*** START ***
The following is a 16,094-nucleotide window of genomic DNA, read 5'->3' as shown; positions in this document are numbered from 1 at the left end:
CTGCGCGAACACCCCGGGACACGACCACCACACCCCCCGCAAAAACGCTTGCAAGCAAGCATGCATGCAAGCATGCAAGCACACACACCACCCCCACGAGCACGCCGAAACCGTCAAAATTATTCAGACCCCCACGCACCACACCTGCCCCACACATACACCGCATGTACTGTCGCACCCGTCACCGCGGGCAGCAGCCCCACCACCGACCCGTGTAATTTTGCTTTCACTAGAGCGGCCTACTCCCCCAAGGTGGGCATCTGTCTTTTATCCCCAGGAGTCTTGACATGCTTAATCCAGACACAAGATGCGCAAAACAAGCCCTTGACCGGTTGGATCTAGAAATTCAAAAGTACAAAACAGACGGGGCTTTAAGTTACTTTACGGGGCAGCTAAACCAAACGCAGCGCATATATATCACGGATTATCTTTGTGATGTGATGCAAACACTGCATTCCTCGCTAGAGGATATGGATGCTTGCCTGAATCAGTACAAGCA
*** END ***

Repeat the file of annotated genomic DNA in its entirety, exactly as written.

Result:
The following is a 16,094-nucleotide window of genomic DNA, read 5'->3' as shown; positions in this document are numbered from 1 at the left end:
CTGCGCGAACACCCCGGGACACGACCACCACACCCCCCGCAAAAACGCTTGCAAGCAAGCATGCATGCAAGCATGCAAGCACACACACCACCCCCACGAGCACGCCGAAACCGTCAAAATTATTCAGACCCCCACGCACCACACCTGCCCCACACATACACCGCATGTACTGTCGCACCCGTCACCGCGGGCAGCAGCCCCACCACCGACCCGTGTAATTTTGCTTTCACTAGAGCGGCCTACTCCCCCAAGGTGGGCATCTGTCTTTTATCCCCAGGAGTCTTGACATGCTTAATCCAGACACAAGATGCGCAAAACAAGCCCTTGACCGGTTGGATCTAGAAATTCAAAAGTACAAAACAGACGGGGCTTTAAGTTACTTTACGGGGCAGCTAAACCAAACGCAGCGCATATATATCACGGATTATCTTTGTGATGTGATGCAAACACTGCATTCCTCGCTAGAGGATATGGATGCTTGCCTGAATCAGTACAAGCA